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Abstract

I hope that my co-authors and I will not have earned the label of ‘casual empiricism’ — that ‘highly pejorative characterization’ described by Charles Kindleberger as flung at the more traditional methods by the ‘new’ (now ageing) economic history.1 There are many plots, sub-plots and counter-plots by which the arguments for ‘decline’ are so vigorously maintained. Industries failed in one quarter, individual entrepreneurs in another, technological advance favoured a nation here and an industry there while others found themselves floundering in the wake. All kinds of demons can be unmasked. But it is difficult to feel much generalized alarm at the numbers supplied by the Commercial Department of Britain’s Board of Trade (see Table 7.1).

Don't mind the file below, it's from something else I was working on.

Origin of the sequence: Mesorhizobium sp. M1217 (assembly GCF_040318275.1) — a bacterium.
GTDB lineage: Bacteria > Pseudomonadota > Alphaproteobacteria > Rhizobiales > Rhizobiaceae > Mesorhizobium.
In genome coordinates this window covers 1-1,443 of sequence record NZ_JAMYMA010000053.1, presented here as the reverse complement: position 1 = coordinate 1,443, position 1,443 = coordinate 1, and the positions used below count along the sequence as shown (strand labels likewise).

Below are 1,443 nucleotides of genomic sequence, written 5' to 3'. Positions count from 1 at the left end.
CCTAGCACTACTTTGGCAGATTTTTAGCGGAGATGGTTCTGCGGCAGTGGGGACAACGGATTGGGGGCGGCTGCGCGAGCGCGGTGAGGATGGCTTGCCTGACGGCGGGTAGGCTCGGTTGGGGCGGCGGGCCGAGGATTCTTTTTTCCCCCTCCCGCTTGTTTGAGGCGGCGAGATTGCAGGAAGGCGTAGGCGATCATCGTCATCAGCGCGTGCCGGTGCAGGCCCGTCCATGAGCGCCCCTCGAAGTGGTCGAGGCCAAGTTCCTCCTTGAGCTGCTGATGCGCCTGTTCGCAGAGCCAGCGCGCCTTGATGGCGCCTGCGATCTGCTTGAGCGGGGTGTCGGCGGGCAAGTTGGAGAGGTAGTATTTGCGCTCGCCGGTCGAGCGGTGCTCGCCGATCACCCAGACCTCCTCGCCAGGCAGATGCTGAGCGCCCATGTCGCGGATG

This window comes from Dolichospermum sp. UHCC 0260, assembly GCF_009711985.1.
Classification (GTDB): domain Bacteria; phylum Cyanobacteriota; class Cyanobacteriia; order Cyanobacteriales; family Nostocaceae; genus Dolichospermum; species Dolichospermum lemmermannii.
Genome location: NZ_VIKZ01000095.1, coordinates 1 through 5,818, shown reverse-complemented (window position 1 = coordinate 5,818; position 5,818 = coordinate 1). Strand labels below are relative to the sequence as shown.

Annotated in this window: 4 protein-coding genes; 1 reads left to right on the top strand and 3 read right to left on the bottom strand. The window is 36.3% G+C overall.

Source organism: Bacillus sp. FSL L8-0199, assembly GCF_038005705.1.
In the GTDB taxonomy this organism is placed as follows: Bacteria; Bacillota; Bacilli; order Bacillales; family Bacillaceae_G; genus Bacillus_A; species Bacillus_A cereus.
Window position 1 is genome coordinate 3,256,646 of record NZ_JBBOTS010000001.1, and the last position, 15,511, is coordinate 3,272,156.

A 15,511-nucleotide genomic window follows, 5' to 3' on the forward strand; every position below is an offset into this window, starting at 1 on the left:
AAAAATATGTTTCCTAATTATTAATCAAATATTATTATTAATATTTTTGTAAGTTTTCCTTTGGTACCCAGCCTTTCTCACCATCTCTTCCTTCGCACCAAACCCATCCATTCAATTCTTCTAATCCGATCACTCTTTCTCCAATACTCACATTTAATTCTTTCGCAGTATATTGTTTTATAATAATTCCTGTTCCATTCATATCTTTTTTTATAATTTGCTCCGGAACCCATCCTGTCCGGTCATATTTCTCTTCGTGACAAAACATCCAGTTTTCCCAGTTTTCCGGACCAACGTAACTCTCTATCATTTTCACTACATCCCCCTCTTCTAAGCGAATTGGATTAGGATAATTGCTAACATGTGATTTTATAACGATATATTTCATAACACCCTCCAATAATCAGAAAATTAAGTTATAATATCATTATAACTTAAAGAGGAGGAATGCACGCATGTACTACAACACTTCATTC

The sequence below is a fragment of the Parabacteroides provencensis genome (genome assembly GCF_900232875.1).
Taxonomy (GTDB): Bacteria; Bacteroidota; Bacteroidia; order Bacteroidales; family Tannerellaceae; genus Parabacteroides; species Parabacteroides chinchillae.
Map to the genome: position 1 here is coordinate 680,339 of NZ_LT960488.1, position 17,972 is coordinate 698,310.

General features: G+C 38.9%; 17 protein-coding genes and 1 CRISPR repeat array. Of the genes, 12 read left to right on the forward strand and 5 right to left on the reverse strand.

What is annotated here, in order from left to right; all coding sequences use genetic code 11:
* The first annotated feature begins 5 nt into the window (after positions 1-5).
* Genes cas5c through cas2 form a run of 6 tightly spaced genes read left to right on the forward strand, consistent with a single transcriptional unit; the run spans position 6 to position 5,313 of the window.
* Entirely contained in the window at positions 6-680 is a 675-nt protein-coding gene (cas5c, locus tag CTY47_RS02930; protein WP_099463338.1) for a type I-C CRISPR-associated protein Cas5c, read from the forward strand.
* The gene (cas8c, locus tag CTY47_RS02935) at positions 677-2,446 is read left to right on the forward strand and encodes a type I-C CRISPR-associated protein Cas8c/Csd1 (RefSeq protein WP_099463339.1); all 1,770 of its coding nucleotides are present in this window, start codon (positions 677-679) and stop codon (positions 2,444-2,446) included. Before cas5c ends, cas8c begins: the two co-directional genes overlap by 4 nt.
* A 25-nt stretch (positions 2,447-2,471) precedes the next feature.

Keywords

Fair Trade Foreign Trade Economic History Exchange Rate Appreciation Generalize Alarm 
These keywords were added by machine and not by the authors. This process is experimental and the keywords may be updated as the learning algorithm improves.

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Notes

  1. 1.
    C.P. Kindleberger, Economic Response (Cambridge, Mass. 1978), p. 224.CrossRefGoogle Scholar
  2. 11.
    T. Penn Gaskell, The Coming Great Depression in Trade (London, 1914), p. 7.Google Scholar
  3. 21.
    Eric J. Hobsbawm, Industry and Empire, from 1750 to the Present Day (Penguin edn, London, 1969), p. 191.Google Scholar

Copyright information

© S. H. Platt 1993

Authors and Affiliations

  • D. C. M. Platt

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